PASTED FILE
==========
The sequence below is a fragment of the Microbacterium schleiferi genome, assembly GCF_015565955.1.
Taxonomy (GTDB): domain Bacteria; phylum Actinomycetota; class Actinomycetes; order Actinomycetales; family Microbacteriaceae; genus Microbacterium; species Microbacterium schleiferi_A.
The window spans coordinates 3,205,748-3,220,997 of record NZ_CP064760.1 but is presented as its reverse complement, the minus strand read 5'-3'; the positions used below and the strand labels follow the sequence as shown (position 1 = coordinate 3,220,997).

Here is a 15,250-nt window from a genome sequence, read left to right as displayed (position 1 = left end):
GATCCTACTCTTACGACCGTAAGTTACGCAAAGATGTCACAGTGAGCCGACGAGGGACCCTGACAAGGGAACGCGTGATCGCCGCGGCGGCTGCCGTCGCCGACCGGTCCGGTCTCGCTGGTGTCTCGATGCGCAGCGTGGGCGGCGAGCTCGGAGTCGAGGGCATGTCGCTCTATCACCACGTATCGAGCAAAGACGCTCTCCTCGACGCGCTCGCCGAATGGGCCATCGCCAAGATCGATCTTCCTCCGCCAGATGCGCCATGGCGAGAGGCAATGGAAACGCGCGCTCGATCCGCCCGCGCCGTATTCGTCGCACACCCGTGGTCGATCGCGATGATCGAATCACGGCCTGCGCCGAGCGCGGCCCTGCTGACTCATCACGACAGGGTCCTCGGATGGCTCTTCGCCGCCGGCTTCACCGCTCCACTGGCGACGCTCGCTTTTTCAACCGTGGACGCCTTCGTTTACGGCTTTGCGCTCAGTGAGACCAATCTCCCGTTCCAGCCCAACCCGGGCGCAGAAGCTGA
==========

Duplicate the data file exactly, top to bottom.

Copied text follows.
The sequence below is a fragment of the Microbacterium schleiferi genome, assembly GCF_015565955.1.
Taxonomy (GTDB): domain Bacteria; phylum Actinomycetota; class Actinomycetes; order Actinomycetales; family Microbacteriaceae; genus Microbacterium; species Microbacterium schleiferi_A.
The window spans coordinates 3,205,748-3,220,997 of record NZ_CP064760.1 but is presented as its reverse complement, the minus strand read 5'-3'; the positions used below and the strand labels follow the sequence as shown (position 1 = coordinate 3,220,997).

Here is a 15,250-nt window from a genome sequence, read left to right as displayed (position 1 = left end):
GATCCTACTCTTACGACCGTAAGTTACGCAAAGATGTCACAGTGAGCCGACGAGGGACCCTGACAAGGGAACGCGTGATCGCCGCGGCGGCTGCCGTCGCCGACCGGTCCGGTCTCGCTGGTGTCTCGATGCGCAGCGTGGGCGGCGAGCTCGGAGTCGAGGGCATGTCGCTCTATCACCACGTATCGAGCAAAGACGCTCTCCTCGACGCGCTCGCCGAATGGGCCATCGCCAAGATCGATCTTCCTCCGCCAGATGCGCCATGGCGAGAGGCAATGGAAACGCGCGCTCGATCCGCCCGCGCCGTATTCGTCGCACACCCGTGGTCGATCGCGATGATCGAATCACGGCCTGCGCCGAGCGCGGCCCTGCTGACTCATCACGACAGGGTCCTCGGATGGCTCTTCGCCGCCGGCTTCACCGCTCCACTGGCGACGCTCGCTTTTTCAACCGTGGACGCCTTCGTTTACGGCTTTGCGCTCAGTGAGACCAATCTCCCGTTCCAGCCCAACCCGGGCGCAGAAGCTGA